VERNEY, Richard (1622-1711), of Allexton, Leics.; Belton, Rutland and Compton Verney, Warws.
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Family and Education
b. 28 Jan. 1622, 3rd but 2nd surv. s. of Sir Greville Verney† (d.1642) of Compton Verney by Katherine, da. of Sir Robert Southwell of Wood Rising, Norf. educ. Jesus, Camb. 1640. m. (1) c. Nov. 1651, Mary (d. 17 Aug. 1663), da. of Sir John Pretyman, 1st Bt., of Lodington, Leics., 6s. (4 d.v.p.) 1da.; (2) Frances, da. of Thomas Dove of Upton, Northants., 1s. d.v.p. 1da. suc. gt. nephew as de jure 11th Lord Willoughby de Broke 23 Aug. 1683, claim allowed 13 Feb. 1696; kntd. 1 Apr. 1685.1
J.p. Warws. July 1660-d., Leics. 1662-Feb. 1688, Rutland 1680-bef. 1700; commr. for assessment, Warws. 1661-3, 1689-90, Leics. 1663-9, Rutland 1677-80; freeman, Portsmouth 1677; maj. of militia ft. Warws. by 1680-?87; sheriff, Rutland 1681-2, Warws. 1683-4; dep. lt. Rutland 1682-Mar. 1688, Warws. 1686-7, 1689-d.2
In about 1440 Verney’s ancestors acquired the Warwickshire manor of Compton to which their name came to be attached, but it was not until 1589 that they first represented the county in Parliament. A younger son, Verney inherited only a life interest in several farms on his father’s death. Neither he nor his elder brother took part in the Civil War, though the family was doubtless royalist in sympathy, being assessed at £3,500 by the committee for the advance of money. Verney bought Allexton in 1652, and at the Restoration was proposed for the order of the Royal Oak with an estate of £600 p.a. He moved to Rutland soon after 1672, and was described by the county historian as ‘a true lover of antiquities and a worthy Maecenas’.3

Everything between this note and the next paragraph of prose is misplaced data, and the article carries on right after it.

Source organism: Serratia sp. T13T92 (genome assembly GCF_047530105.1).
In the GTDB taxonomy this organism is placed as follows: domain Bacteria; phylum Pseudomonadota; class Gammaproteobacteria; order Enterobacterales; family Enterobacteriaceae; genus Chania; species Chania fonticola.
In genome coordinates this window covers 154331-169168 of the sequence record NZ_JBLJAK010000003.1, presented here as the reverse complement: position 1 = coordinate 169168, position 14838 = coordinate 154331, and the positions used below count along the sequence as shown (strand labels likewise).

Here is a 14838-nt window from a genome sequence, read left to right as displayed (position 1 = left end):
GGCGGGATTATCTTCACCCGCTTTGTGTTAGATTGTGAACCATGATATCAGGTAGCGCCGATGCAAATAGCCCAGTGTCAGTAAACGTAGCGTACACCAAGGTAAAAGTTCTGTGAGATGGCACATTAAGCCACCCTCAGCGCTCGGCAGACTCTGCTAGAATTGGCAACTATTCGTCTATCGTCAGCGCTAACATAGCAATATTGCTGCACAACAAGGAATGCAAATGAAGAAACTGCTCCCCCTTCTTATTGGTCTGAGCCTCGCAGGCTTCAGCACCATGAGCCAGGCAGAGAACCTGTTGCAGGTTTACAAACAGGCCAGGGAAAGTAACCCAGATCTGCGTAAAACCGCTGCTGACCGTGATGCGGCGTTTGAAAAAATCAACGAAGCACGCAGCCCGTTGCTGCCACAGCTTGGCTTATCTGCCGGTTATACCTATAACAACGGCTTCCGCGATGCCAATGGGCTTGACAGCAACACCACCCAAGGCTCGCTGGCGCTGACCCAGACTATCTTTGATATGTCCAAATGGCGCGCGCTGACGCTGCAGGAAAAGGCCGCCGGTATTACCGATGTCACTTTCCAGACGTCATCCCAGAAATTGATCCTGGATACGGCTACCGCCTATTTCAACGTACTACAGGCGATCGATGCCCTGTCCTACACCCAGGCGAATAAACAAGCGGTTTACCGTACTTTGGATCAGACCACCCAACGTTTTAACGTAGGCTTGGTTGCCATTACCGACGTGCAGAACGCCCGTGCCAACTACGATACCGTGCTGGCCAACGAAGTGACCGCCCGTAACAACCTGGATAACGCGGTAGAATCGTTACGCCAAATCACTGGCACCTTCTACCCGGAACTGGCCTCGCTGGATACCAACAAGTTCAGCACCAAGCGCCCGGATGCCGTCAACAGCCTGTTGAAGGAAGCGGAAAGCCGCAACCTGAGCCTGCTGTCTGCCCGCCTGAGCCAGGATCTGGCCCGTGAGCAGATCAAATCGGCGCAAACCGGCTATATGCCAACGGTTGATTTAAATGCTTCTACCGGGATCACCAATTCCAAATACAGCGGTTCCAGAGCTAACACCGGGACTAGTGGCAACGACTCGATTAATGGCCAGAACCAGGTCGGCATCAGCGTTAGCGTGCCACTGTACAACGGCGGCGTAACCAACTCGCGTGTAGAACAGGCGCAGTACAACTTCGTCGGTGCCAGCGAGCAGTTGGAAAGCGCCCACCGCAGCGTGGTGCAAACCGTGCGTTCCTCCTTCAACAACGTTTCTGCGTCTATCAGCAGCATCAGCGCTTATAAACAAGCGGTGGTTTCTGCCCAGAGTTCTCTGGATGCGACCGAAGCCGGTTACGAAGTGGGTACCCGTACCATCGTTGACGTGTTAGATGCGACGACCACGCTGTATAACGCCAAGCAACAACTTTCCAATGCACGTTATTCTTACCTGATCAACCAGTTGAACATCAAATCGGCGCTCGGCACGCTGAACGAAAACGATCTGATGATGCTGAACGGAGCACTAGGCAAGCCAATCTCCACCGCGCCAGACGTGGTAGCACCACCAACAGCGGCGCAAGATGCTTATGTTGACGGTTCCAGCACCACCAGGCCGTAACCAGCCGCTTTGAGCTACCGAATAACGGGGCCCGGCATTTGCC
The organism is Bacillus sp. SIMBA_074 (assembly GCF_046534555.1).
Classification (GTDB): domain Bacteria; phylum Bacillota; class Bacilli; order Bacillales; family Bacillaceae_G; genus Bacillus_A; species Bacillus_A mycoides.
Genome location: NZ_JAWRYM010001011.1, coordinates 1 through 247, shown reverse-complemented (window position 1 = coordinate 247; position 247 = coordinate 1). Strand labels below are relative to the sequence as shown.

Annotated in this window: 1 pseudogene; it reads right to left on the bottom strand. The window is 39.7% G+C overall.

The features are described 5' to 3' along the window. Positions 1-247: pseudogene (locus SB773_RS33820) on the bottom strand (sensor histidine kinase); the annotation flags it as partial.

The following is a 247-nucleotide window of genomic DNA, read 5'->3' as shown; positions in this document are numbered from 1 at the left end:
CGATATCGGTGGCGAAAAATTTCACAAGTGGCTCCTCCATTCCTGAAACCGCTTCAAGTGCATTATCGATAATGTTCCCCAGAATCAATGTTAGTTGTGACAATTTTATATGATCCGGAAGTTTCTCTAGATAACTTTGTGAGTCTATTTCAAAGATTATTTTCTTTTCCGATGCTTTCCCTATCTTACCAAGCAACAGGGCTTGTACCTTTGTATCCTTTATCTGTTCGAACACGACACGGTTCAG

Verney succeeded to the family estate in 1683, and two years later was returned unopposed for Warwickshire as a Tory, with the support of the gentlemen of ‘approved loyalty’. He was knighted on presenting a loyal address from the county. A moderately active Member of James II’s Parliament, he was named to the committees to consider the tithe bill, to recommend expiring laws for continuance, and to provide for the relief of poor debtors. He was absent from Leicestershire for the questions on the repeal of the Test Act and Penal Laws, and was removed from local office. Reelected to the Convention, he voted to agree with the Lords that the throne was not vacant, but his only committee was for the augmentation of a Warwickshire vicarage. He lost his seat at the general election, and in November 1694 formally claimed the dormant Willoughby peerage. He was allowed to take his seat in the Lords on 27 Feb. 1696, and signed the Association. He died on 18 July 1711 and was buried in the chapel at Compton Verney.4